— From: my_world_travel 

Location: Fullerton Rd, Singapore 049212 

Operating Hours: Open 24 hours

The Anderson Bridge is another one of the Singapore River Bridges (the other two being Cavenagh Bridge and Elgin Bridge), and it was opened to the public in 1910. Since it’s been here for a long time, it has quite an interesting historical background.

For example, did you know that during the Japanese occupation of Singapore, the bridge was where the Japanese soldiers hung the severed heads of criminals to discourage citizens from breaking the law? Horrifying, I know!

Because of its historical background, the National Heritage Board gazetted the Anderson Bridge (along with the other Singapore River Bridges) as the 73rd National Monument of Singapore in 2019.

Pro Tip: Even though this bridge is mostly for vehicular purposes, there’s still a side that’s pedestrian-friendly. So, feel free to enjoy a casual walk here. 

Elgin Bridge

— From: jhmusic2023 

Location: South Bridge Rd, Singapore

Operating Hours: Open 24 hours 

Speaking of historical bridges, the Elgin Bridge is another one that should be on your radar. This bridge was constructed in the 1800s, and it was predominantly used by Chinese merchants and Indian traders. 

On either side of the bridge, you can find cast-iron lamps that have medallions carved with the Singapore Lion. I like that they add an elegant touch to this simple, historical bridge.

Pro Tip: At night, the Boat Quay becomes beautifully illuminated, which makes for a pretty sight. I suggest visiting this bridge at that time.

Esplanade Bridge

— From: julesofsingapore 

Location: Esplanade Drive, Singapore

Operating Hours: Open 24 hours

The Esplanade Bridge is most likely one of the bridges that you’ll constantly cross in Singapore. After all, it’s located near many of the nation’s most famous attractions, such as Gardens by the Bay, Marina Bay Sands, and Merlion Park. 

Riding a bus or taxi across this bridge is always an exhilarating experience because, for a moment, I feel like I’m in the heart of Singapore. Sometimes, I’m even tempted to disembark at the nearest stop so that I can enjoy the views even more.

Pro Tip: If you’d like to enjoy the panoramic view, there’s a section of the bridge dedicated to sightseeing. Depending on the day, there might be a crowd here, but it’s okay because the view is mostly unobstructed.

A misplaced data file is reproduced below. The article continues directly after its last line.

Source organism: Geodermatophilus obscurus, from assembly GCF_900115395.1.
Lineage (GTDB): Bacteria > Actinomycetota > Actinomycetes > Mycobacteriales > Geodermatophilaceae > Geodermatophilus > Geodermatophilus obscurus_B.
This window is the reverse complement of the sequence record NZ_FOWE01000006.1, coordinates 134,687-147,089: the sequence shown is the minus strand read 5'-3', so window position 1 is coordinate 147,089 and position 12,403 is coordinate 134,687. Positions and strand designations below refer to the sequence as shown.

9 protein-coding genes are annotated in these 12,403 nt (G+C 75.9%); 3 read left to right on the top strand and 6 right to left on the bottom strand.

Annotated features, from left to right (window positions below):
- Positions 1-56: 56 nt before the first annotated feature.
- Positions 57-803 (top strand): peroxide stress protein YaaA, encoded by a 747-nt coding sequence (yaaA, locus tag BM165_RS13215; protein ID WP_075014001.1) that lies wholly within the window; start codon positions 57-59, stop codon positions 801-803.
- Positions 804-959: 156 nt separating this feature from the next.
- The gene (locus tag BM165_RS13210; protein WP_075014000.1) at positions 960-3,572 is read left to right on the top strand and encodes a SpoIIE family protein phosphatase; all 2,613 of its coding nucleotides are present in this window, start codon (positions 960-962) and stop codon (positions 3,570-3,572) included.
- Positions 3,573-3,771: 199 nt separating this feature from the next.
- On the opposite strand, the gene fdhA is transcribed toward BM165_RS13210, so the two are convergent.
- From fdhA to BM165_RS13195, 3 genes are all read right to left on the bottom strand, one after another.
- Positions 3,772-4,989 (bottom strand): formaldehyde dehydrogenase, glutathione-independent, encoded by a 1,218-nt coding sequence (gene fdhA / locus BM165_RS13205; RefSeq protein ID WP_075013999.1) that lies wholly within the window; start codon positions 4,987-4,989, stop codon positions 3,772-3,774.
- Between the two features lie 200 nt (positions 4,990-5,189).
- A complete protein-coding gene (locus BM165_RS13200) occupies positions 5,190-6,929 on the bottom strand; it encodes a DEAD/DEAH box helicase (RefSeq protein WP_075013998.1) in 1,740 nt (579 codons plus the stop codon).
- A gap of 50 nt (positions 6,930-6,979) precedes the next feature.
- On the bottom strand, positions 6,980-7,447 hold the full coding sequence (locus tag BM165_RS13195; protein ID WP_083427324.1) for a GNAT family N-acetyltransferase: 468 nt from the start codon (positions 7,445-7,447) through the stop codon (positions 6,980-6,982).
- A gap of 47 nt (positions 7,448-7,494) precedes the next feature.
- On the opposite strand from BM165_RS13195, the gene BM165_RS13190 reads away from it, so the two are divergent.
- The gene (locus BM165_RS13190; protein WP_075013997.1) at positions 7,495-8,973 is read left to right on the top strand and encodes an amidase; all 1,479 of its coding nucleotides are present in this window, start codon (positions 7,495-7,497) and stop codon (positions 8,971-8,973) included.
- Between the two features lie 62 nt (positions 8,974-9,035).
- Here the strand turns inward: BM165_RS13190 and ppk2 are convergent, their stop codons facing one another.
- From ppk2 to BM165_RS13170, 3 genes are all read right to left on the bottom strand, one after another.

Pulau Saigon Bridge

— From: grandfathersroadpod 

Location: Saiboo Street, Singapore

Operating Hours: Open 24 hours 

Pulau Saigon Bridge may seem simple at first glance, but when you check out its pedestrian walkway, which is under the bridge, you’ll realize how much of a hidden gem this place actually is.

This walkway is filled with murals so colorful that I can’t help but blurt out “oohs” and “aahs” every few seconds. I’m not much of an art nerd myself, but I do love all things colorful, so these paintings resonated with me. 

If you love art, the murals under the Pulau Saigon Bridge might pique your interest. 

Pro Tip: There are several restaurants near the bridge, so I suggest you take up this opportunity to splurge on good food as well. My recommendations are

• Limoncello (if you’re craving wood-fired pizzas and delectable pasta dishes)

• Botany Roberston Quay (if you’re looking for a brunch spot)

• Super Loco Robertson Quay (if you’d like to eat Mexican food)

Benjamin Sheares Bridge

— From: property_ipat

Location: Near Gardens by the Bay, Singapore

Operating Hours: Open 24 hours

The Benjamin Sheares Bridge makes up the final part of the East Coast Parkway, and it can take you to several beloved attractions, such as Gardens by the Bay and East Coast Park.

Just like Pulau Saigon Bridge, the walkway under Benjamin Sheares is where all the exciting things happen. 

Sure, most people (myself included) simply hike or jog here, but there are some who skate. And when someone is extremely experienced, they might actually show off some impressive moves that will leave your mouth open!

I’m not a pro skater, but sometimes, I like to practice my skills here. I highly recommend it — it’s even more fun with family and friends. 

Pro Tip: If you do plan to skate in the underpass, be sure to bring the right gear, especially knee pads and helmets. It’s better to be safe than sorry!

Johor–Singapore Causeway

— From: udnglobal 

Location: Near Woodlands Waterfront Park, Singapore

Operating Hours: Open 24 hours

Let’s say you’ve seen all the attractions that you want to see in Singapore, but you’re still itching for more. If that’s the case, you might want to go to Singapore’s neighboring country, Malaysia, and to do that, you need to cross the Johor-Singapore Causeway.

On Singapore’s side, the causeway’s starting point is in Woodlands, and you’ll have a variety of transportation options. The most popular is riding the bus, but you can also take the train or hail a taxi.

You can even cross the causeway on foot! I’ve never done that before, but I think that might be a great option if I’m in the mood for a long walk (or if I’m sick of the traffic).

Pro Tip: The causeway will always be packed with vehicles no matter when you cross it. So, I suggest preparing for the long traffic that you’ll likely experience.